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May 4, 2022: COMPASSIONATE RELEASE and BOP COVID-19 BLOG


Fast Facts (Full BOP stats can be found here) Currently positive-testing inmates: 149 (down from 152) Currently positive-testing staff: 158 (down from 176) Recovered inmates currently in the BOP: 52,175 (down from 52,287) Recovered staff: 12,602 (up from 12,584)


Institutions with the largest number of currently positive-testing inmates:

Lompoc FCI: 39 (unchanged)

Allenwood USP: 28 (unchanged)

Victorville Medium II FCI: 7 (down from 9)

Institutions with the largest number of currently positive-testing staff:

Central Office HQ: 18 (down from 36)

Rochester FMC: 18 (unchanged)

Victorville Medium I FCI: 13 (unchanged)

System-wide testing results: Presently, BOP has 137,835 federal inmates in BOP-managed institutions and 13,295 in community-based facilities. Today's stats: Completed tests: 128,740 (unchanged) Positive tests: 55,388 (unchanged)


Total vaccine doses administered: 315,182 (up from 315,015)


News Note: Court requires issue exhaustion and therefore does not consider unexhausted COVID-related "hard time" issue...


In U.S. v. AMIR BAKHTIARI, 2022 WL 1289050 (N.D. Cal. Apr. 30, 2022) (Aslup, J.), the court fleshes out the arguments on issue exhaustion, concluding it is applicable, and therefore does not consider whether serving time during COVID makes his time “harder,” explaining: "As for the legal issues, supplemental briefing has litigated whether issue exhaustion is required on motions for compassionate release. The answer is yes. Both sides appear to agree that the statute is silent on whether issue exhaustion is required, that our court of appeals has not spoken directly to this question, and that other courts are divided. Our court of appeals has, however, held that a movant must exhaust BOP remedies with each subsequent motion for compassionate release. United States v. Keller, 2 F.4th 1278, 1282 (9th Cir. 2021). At least one district court has read Keller to require “issue exhaustion.” United States v. Narez, 2021 WL 5566787, at *3–4 (E.D. Cal. Nov. 29, 2021) (Judge Anthony W. Ishii). To be sure, other decisions have found issue exhaustion is not required because the process of requesting release from the BOP is non-adversarial. A key decision on point, however, sounds in the Supplemental Security Income context. The Supreme Court did not require issue exhaustion, reasoning that benefits review is nonadversarial and “[t]he Council, not the claimant, has primary responsibility for identifying and developing the issues.” Sims v. Apfel, 530 U.S. 103, 109–10, 112 (2000). No language in the statute or authorities cited by either side suggests the BOP has a similar affirmative obligation. This renders the “nonadversarial” argument against issue exhaustion less compelling in the BOP context. Courts have also gone beyond the grounds raised to the BOP because issue exhaustion is either not required by the statute or, if implied, it is a waivable requirement not a jurisdictional bar. See United States v. Torres, 464 F. Supp. 3d 651, 655 (S.D.N.Y. 2020); Miller v. United States, 453 F. Supp. 3d 1062, 1065 (E.D. Mich. 2020). It is also true that Congress knew how to write an issue exhaustion requirement when it wanted to. See, e.g., 29 U.S.C. § 160(e) (NLRB issue exhaustion). But in Zhong v. United States Department of Justice, the Court of Appeals for the Second Circuit pointed out that while a federal immigration statute did not require issue exhaustion as a jurisdictional matter, it did require issue exhaustion as “a statutory matter.” 480 F.3d 104, 121 (2d Cir. 2007) (emphasis in the original). On balance, the arguments for issue exhaustion are more compelling. Assuming, arguendo, that the failure to exhaust poses no jurisdictional bar, this order declines to waive the requirement. Consequently, this order may not consider as an extraordinary and compelling circumstance for purposes of triggering Section 3582(c)(1)(A) any issue Offender Bakhtiari raises herein that he did not first raise to the BOP. In his request to the BOP, Offender Bakhtiari mentioned the COVID-19 lockdown and stated,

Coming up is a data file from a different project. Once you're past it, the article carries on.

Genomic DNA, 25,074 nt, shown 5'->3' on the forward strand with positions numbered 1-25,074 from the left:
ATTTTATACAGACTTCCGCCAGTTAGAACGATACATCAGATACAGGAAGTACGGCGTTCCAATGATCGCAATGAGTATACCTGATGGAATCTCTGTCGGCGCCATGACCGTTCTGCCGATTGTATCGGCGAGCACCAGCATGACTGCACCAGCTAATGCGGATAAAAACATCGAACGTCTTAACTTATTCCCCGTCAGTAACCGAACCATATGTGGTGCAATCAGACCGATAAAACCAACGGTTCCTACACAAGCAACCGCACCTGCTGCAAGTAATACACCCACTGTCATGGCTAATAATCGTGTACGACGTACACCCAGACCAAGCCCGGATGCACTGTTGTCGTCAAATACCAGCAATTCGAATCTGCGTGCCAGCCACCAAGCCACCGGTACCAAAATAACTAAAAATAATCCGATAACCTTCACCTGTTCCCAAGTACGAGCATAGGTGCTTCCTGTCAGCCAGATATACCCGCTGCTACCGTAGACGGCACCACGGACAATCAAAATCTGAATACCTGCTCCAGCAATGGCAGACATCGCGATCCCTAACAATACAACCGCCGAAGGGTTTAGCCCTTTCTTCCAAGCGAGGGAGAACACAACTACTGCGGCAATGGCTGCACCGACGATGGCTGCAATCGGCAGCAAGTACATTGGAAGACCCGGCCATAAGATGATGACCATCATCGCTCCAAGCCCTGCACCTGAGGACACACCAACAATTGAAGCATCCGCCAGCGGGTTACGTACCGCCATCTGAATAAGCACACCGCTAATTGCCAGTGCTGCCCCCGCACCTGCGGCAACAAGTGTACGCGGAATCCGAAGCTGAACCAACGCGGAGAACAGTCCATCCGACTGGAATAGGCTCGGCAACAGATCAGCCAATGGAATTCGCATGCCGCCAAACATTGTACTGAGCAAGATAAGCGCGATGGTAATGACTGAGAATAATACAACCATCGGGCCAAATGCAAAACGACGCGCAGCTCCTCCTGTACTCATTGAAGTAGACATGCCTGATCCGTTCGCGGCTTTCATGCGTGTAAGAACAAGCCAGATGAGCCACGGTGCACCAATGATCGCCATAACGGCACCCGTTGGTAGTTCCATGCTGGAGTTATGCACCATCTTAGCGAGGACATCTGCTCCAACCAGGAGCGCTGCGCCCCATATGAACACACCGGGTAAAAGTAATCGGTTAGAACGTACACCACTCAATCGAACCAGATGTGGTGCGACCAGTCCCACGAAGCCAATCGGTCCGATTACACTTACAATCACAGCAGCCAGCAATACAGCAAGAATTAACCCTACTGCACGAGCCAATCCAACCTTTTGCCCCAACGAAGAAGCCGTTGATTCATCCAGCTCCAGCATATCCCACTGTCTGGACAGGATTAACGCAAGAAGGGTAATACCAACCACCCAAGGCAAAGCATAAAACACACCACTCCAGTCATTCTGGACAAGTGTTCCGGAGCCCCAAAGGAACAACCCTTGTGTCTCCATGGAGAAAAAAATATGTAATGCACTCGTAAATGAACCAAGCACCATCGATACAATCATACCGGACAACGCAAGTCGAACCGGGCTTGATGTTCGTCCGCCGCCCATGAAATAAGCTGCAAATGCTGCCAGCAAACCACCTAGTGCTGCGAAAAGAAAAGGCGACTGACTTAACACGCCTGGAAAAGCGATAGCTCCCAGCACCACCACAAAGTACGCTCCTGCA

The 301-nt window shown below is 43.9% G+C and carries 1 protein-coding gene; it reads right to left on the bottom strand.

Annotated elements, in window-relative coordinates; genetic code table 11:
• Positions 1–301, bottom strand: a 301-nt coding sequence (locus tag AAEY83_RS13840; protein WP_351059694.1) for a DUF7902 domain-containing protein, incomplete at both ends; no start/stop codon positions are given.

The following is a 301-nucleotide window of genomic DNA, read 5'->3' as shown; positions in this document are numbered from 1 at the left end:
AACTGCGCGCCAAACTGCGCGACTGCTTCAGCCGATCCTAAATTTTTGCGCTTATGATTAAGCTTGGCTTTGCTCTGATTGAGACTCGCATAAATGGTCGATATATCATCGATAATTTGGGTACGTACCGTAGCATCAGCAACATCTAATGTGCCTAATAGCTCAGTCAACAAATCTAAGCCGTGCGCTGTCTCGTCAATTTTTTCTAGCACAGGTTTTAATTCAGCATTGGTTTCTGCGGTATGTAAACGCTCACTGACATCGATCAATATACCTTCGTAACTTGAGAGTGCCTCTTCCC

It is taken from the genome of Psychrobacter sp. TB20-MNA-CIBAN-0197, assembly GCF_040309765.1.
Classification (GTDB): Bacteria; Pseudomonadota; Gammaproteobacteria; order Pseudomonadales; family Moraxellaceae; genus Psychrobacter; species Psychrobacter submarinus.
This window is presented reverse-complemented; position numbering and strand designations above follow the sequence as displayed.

I would like to request for [sic] compassionate release based on my medical condition disability (California Permanente Disability) Asthma and Type II Diabetes, which listed [sic] on my medical record. I have two U.S born childrens [sic] living in Dallas Texas [sic]. I am also holding legal status and/have no detainer as I have immigration deportation waiver and there is no deportation to Iran”

(Dkt. No. 186-1). The BOP denied his request. It cited his lack of ICE detainer but status as an immigrant without legal status. The latter condition, according to the BOP, rendered him “ineligible” for compassionate release. The rejection also noted his “low” security risk, his lack of offense history, his age (54), and health status (“SCRN 1 Healthy Simple Care”). The BOP concluded: “Given the above factors, it does not appear that Bakhtiari, Amir is eligible for compassionate release...” (Dkt. No. 186-2). The district court may evaluate those issues. Both sides now appear to agree that the sole issue he did not raise to the BOP but now raises is service of “hard time,” including frequent lock downs, due to the pandemic. The defense also characterizes this as psychological stress due to fear of contracting COVID-19 in the congregate environment (Dkt. No. 176 at 5). This order does not weigh “hard time” as an “extraordinary and compelling reason” for release. Even if he had preserved the issue, however, the undersigned would not be inclined to reduce his term from December 2022 to May 2022.”


Death Watch (Note: The BOP press website announces BOP COVID-related deaths here.) The BOP has identified no new inmate fatalities, leaving the total at 294. Eleven of the inmates died while on home confinement. Staff deaths remain at 7



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